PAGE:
They couldn’t stay in the water for too long – it was only early summer – so Felix soon scrambled up the bank and ran to save their clothes from the incoming tide. His cheeks were rosy with the cold and he wiped his chest and back with the fluffy inside of his jacket and offered it to Skye, who was shivering violently. Felix momentarily seemed concerned, edging up to her to rub some warmth into her bare arms, but quickly he saw that she was grinning too wildly for there to be anything wrong.
“That was awesome! Please, please let’s do that again some time.”
Felix slicked his hair back, spraying water onto the sand, and yet it still somehow sprung back into it’s usual state of disarray. “We should go out on a boat next time,” he said. “Water skiing or snorkeling or something. When it’s warmer.”
Skye’s face dropped. She couldn’t help but feel disappointed that they had to wait, her skin was buzzing with excitement and despite the cold she felt like every inch of her was more alive than it had been before.
“Hey, look at you, you’re totally an adrenaline junkie. I would never have guessed!”
“An adrenaline junkie! You totally want to go do something exciting again, don’t you? It gets you hooked.” Felix reached out for his t-shirt and slid it on, letting Skye use the inside of his jacket to dry herself enough for her own clothes.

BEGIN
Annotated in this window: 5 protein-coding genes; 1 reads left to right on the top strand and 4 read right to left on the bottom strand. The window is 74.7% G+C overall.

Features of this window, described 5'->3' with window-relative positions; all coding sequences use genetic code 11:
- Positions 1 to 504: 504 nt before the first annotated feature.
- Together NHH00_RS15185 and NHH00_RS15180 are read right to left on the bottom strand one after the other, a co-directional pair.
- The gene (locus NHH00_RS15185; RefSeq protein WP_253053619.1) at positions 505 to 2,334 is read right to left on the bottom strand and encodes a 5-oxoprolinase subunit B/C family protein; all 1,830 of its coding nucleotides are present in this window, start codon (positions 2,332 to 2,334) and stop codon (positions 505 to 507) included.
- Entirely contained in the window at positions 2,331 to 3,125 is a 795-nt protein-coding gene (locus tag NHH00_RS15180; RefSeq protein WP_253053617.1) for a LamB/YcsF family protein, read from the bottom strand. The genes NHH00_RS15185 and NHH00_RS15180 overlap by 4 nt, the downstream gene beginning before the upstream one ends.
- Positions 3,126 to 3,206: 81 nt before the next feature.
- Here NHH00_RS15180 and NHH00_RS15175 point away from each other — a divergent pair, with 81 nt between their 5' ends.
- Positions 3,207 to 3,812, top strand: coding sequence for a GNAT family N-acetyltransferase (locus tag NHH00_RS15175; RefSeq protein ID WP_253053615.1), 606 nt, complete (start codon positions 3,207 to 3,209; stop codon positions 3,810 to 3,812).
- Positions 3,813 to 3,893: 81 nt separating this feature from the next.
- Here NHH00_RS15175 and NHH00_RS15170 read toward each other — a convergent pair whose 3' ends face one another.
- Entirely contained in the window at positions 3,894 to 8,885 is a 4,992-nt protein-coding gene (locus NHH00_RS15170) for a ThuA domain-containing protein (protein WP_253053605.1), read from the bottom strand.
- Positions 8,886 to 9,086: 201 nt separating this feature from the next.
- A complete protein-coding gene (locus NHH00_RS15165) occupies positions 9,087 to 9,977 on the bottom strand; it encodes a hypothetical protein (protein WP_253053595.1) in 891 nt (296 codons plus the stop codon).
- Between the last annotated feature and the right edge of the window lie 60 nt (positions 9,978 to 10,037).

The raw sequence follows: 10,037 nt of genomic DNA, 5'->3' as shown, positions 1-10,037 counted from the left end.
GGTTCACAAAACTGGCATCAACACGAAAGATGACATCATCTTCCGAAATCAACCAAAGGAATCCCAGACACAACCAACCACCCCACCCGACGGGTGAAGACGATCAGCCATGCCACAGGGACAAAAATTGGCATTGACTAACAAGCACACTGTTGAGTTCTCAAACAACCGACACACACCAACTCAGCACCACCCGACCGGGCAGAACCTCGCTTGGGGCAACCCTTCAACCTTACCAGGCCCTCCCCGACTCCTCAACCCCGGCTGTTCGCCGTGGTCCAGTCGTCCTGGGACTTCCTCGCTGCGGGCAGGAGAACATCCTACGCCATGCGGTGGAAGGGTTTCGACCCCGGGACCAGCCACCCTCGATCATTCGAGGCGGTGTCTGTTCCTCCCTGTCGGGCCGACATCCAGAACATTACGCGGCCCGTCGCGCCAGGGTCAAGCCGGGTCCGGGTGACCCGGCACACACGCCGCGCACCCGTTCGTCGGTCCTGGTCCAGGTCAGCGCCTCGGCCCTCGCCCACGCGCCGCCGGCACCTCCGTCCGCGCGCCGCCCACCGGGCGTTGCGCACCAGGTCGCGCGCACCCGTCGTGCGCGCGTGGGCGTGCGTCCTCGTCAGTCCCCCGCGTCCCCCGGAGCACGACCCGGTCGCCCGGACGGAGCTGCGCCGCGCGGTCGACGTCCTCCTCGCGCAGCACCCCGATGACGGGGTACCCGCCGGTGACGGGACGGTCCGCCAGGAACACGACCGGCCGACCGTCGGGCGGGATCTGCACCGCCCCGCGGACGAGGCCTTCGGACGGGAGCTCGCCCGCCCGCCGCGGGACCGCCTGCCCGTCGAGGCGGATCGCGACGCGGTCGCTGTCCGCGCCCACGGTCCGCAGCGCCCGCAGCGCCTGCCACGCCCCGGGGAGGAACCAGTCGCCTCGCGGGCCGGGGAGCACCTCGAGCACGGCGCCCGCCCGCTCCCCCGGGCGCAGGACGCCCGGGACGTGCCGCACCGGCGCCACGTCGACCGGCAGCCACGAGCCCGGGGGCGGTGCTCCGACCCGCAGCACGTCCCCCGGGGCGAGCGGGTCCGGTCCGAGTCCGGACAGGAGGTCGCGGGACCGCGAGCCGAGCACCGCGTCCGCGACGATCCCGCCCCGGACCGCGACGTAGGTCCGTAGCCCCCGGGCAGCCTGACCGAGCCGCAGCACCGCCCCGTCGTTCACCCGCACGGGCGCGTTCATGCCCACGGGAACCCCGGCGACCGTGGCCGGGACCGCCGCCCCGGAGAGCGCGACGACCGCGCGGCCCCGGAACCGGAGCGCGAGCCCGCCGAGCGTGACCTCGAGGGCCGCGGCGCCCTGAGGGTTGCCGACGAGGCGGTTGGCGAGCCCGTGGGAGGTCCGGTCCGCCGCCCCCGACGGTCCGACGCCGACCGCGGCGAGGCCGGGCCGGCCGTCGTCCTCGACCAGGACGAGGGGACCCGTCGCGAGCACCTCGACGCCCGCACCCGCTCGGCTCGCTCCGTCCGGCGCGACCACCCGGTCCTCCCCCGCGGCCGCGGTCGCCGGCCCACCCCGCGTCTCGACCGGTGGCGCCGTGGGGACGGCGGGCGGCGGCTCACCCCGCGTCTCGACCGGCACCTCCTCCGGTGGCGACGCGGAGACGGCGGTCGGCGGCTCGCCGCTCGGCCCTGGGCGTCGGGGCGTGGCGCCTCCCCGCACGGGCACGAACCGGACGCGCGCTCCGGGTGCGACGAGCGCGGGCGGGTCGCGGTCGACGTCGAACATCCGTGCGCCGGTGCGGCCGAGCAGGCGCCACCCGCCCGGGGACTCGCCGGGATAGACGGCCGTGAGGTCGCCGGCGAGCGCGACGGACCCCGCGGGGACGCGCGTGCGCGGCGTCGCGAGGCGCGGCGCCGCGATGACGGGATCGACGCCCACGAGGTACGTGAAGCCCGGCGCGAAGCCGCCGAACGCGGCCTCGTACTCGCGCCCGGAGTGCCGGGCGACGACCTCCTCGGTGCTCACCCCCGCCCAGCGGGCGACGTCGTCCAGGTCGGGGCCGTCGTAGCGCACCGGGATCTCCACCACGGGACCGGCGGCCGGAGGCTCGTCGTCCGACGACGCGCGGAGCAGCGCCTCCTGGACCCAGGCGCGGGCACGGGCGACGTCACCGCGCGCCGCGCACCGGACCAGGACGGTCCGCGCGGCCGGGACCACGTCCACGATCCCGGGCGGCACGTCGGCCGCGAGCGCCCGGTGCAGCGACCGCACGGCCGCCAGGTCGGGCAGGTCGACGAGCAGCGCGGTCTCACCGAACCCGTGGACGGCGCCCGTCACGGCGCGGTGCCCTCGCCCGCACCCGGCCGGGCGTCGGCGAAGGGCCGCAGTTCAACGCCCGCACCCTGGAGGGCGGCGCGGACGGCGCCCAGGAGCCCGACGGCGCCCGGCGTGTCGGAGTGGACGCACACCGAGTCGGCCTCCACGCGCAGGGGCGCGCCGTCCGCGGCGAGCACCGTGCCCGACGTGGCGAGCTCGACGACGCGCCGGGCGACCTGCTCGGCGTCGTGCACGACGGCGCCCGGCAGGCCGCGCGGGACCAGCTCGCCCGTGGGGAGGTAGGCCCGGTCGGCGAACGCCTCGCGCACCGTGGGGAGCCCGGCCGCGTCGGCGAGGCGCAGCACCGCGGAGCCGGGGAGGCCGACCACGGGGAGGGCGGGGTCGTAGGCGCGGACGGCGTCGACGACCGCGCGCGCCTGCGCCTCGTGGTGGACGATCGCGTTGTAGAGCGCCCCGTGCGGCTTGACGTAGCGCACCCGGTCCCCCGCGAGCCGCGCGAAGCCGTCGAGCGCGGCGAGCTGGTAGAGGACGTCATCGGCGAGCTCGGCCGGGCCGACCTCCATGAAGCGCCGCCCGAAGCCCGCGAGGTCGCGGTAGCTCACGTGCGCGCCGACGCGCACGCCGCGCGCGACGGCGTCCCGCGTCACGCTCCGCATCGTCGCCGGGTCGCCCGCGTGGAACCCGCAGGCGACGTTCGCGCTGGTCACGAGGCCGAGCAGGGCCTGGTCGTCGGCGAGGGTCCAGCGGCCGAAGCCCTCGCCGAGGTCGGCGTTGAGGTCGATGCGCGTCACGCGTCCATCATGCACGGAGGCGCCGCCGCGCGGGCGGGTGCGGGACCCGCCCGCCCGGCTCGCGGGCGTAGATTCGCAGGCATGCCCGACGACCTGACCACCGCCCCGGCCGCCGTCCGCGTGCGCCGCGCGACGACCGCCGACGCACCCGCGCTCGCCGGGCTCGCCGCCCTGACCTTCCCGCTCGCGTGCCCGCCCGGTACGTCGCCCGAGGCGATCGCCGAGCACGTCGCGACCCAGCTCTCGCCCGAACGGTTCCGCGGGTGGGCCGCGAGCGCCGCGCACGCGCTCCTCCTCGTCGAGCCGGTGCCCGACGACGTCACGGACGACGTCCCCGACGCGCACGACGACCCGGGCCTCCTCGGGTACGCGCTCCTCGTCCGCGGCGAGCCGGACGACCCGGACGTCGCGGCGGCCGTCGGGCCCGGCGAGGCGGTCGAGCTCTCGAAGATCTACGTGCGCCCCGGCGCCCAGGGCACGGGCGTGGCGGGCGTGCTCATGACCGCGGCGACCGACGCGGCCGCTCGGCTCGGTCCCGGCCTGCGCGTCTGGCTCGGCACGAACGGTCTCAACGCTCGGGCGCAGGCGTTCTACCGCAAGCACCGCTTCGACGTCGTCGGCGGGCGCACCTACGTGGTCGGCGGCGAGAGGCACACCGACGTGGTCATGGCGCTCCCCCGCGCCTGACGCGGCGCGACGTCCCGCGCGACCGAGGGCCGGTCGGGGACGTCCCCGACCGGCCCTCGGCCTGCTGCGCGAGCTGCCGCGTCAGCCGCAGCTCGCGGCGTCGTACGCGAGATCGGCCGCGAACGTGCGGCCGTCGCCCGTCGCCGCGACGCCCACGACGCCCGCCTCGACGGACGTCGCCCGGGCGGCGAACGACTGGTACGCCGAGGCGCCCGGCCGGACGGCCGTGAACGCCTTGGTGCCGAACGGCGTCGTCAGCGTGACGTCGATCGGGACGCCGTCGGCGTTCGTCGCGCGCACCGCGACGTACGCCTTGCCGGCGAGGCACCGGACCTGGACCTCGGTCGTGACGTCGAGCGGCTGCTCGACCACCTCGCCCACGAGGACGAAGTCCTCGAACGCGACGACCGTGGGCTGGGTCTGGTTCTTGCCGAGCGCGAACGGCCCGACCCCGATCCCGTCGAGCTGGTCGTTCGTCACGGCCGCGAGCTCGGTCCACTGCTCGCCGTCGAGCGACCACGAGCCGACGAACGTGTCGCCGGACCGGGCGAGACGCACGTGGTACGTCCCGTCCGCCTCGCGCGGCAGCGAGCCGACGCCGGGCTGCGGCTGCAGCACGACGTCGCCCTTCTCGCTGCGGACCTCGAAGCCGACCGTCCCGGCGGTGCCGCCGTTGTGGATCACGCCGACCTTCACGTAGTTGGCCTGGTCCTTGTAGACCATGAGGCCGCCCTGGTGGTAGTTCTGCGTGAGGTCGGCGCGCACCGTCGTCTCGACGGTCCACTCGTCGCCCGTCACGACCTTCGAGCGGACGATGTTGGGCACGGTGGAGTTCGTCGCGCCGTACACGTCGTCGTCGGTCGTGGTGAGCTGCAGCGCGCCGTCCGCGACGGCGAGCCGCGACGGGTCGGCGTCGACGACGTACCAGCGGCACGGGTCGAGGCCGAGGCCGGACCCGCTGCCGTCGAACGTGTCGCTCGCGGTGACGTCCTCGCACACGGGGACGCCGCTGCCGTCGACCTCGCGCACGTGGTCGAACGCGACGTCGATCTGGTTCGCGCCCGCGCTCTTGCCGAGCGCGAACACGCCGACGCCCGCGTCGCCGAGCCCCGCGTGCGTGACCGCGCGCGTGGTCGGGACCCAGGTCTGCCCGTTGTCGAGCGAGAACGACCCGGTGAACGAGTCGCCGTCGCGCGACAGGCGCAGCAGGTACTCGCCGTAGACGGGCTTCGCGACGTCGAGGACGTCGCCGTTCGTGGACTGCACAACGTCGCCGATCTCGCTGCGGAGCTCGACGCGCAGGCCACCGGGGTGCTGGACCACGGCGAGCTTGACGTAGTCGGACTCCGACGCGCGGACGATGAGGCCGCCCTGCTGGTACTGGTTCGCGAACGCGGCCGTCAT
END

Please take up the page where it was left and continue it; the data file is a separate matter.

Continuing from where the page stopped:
“I’ve never done anything like that before,” she enthused.
Felix stared at her. “You’ve never swam in the ocean?”
“Not in my underwear!” she giggled, looking around them.
Felix pressed his lips together, though his reddening face betrayed his hidden laughter. He eventually gave up on muffling it and chuckled. “I’m clearly a bad influence then.”
Skye paused in her attempt to pull her leggings onto damp legs. She thought that Faye would have teased her mercilessly for having hairy legs, but Felix hadn’t even seemed to notice. “I don’t think so,” she admitted, feeling stupidly shy. “Anyway, I should get home before dinner is ready.”
“Well, we can walk together for part of the way, right?”
Skye gave an eager nod and pulled her long top over her, embarrassed about the growing damp patches around her chest as her bra soaked through. They walked and talked and, guiltily, Skye hoped that Joshua hadn’t seen her while they did so. She still hadn’t broken up with him.